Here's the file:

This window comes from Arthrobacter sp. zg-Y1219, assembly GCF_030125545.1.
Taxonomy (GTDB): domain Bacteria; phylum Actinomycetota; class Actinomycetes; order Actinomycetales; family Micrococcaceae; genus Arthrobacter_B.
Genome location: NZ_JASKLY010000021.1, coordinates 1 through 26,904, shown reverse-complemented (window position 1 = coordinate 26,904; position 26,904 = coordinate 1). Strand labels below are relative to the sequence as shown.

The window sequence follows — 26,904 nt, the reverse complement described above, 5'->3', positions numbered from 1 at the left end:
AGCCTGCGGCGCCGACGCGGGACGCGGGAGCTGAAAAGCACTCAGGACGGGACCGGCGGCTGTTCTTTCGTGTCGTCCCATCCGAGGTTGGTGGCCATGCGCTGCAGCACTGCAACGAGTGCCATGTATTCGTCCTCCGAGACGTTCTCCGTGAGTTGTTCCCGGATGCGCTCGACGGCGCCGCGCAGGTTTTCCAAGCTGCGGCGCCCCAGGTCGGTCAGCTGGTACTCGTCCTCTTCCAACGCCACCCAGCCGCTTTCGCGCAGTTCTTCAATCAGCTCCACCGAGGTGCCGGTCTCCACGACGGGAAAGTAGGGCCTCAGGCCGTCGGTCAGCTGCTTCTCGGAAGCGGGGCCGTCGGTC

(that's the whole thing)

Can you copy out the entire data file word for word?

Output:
This window comes from Arthrobacter sp. zg-Y1219, assembly GCF_030125545.1.
Taxonomy (GTDB): domain Bacteria; phylum Actinomycetota; class Actinomycetes; order Actinomycetales; family Micrococcaceae; genus Arthrobacter_B.
Genome location: NZ_JASKLY010000021.1, coordinates 1 through 26,904, shown reverse-complemented (window position 1 = coordinate 26,904; position 26,904 = coordinate 1). Strand labels below are relative to the sequence as shown.

The window sequence follows — 26,904 nt, the reverse complement described above, 5'->3', positions numbered from 1 at the left end:
AGCCTGCGGCGCCGACGCGGGACGCGGGAGCTGAAAAGCACTCAGGACGGGACCGGCGGCTGTTCTTTCGTGTCGTCCCATCCGAGGTTGGTGGCCATGCGCTGCAGCACTGCAACGAGTGCCATGTATTCGTCCTCCGAGACGTTCTCCGTGAGTTGTTCCCGGATGCGCTCGACGGCGCCGCGCAGGTTTTCCAAGCTGCGGCGCCCCAGGTCGGTCAGCTGGTACTCGTCCTCTTCCAACGCCACCCAGCCGCTTTCGCGCAGTTCTTCAATCAGCTCCACCGAGGTGCCGGTCTCCACGACGGGAAAGTAGGGCCTCAGGCCGTCGGTCAGCTGCTTCTCGGAAGCGGGGCCGTCGGTC